A South Korean national was arrested by Hong Kong police on Aug. 4 on charges of taking part in an unlawful gathering.


The Foreign and Commonwealth Office (FCO) updated its advisory on Aug. 7 for Hong Kong, warning of the “potential for significant violence.” It also noted that there has been a “heavy use” of tear gas by the police, even in residential and dense areas, when dealing with unauthorized protests.

On Aug. 14, the UK updated its warning following a night of violence between protesters and police at Hong Kong’s airport. The clashes took place after days of sit-ins by protesters, which led to hundreds of flights being canceled. The FCO warned that there could be potential for further protests and disruptions to air travel in the future.

United Arab Emirates

In a tweet dated July 27, the country’s consulate in Hong Kong advised its citizens against wearing black‚ the color typically worn by protesters, or white, the color of the clothing worn by the armed mob during the July 21 Yuen Long attack.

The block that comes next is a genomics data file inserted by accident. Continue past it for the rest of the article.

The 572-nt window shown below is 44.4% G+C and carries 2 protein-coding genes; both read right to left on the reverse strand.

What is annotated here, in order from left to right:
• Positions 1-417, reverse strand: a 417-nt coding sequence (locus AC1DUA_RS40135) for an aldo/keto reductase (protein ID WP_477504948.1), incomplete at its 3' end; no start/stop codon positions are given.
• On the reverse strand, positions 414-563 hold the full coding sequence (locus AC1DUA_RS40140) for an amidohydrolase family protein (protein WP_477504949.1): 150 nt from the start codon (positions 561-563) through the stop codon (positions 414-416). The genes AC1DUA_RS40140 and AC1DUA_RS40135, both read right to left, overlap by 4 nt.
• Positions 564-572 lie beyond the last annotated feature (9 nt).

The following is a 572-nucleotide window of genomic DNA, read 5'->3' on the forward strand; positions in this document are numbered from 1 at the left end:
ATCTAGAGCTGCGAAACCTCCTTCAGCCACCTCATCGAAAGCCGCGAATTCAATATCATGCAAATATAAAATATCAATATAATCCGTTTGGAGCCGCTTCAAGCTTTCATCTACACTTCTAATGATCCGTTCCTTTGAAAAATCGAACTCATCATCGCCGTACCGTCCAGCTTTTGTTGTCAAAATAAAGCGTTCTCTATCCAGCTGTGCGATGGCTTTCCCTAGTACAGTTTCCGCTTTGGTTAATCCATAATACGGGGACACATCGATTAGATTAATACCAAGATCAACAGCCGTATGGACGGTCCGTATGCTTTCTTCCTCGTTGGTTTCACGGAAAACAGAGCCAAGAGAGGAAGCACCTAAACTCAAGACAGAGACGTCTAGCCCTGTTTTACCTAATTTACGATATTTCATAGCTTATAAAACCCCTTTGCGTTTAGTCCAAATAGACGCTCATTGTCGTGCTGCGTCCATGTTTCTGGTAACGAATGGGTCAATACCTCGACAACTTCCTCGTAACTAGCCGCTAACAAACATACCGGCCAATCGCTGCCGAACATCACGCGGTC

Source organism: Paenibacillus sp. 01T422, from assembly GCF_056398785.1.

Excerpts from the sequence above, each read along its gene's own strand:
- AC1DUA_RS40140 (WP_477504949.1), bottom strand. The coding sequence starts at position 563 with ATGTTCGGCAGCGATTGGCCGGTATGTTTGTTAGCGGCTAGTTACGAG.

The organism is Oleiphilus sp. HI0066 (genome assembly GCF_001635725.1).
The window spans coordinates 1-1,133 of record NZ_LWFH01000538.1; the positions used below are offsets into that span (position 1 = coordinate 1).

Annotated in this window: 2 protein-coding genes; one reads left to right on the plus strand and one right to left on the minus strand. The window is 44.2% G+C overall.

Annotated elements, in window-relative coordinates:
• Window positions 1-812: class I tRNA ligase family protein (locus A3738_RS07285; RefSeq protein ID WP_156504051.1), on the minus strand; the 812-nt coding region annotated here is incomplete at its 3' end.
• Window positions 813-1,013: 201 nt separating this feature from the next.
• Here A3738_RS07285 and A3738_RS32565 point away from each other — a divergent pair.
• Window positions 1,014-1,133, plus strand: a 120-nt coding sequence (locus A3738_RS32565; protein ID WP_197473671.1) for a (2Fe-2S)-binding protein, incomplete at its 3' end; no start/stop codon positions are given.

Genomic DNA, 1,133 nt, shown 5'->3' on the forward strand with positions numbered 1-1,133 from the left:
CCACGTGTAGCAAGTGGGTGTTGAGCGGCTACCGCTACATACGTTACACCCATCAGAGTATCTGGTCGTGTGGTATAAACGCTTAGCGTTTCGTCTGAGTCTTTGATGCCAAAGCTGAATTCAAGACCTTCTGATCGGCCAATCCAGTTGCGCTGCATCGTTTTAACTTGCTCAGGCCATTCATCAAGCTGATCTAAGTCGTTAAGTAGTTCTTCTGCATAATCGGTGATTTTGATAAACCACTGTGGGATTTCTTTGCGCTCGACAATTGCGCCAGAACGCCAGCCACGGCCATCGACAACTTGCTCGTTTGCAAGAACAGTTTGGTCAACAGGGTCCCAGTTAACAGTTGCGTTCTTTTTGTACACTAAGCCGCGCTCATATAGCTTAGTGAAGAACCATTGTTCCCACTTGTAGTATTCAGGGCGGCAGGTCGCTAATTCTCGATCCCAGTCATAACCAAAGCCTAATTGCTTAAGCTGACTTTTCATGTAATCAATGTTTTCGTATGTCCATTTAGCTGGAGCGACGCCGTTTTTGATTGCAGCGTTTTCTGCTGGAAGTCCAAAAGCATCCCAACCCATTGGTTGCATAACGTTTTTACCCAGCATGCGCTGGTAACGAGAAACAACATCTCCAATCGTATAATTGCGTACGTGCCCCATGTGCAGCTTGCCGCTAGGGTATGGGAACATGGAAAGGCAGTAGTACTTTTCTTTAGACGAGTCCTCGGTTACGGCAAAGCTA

The Mainland Affairs Council, which oversees Taipei’s relations with China, Hong Kong, and Macau, issued a warning on June 13 to citizens advising against (link in Chinese) unnecessary travel to Hong Kong, with that advice still in force as of July 26. Taiwan was the second-largest source of visitors to Hong Kong in June overall (pdf), after mainland China.


The foreign ministry issued its lowest-level travel warning (link in Japanese) for Hong Kong on Aug. 15. It advised nationals not to take photos at protests or go near any protest areas.


Ottawa raised its travel advisory on Aug. 14 to the second-lowest level for Hong Kong, warning citizens to “exercise a high degree of caution” if traveling to the city. In addition to warnings of transport disruptions, clashes between protesters and police, as well as tear gas, the Canadian foreign ministry also warned of the possibility of “random attacks on demonstrators by their opponents.”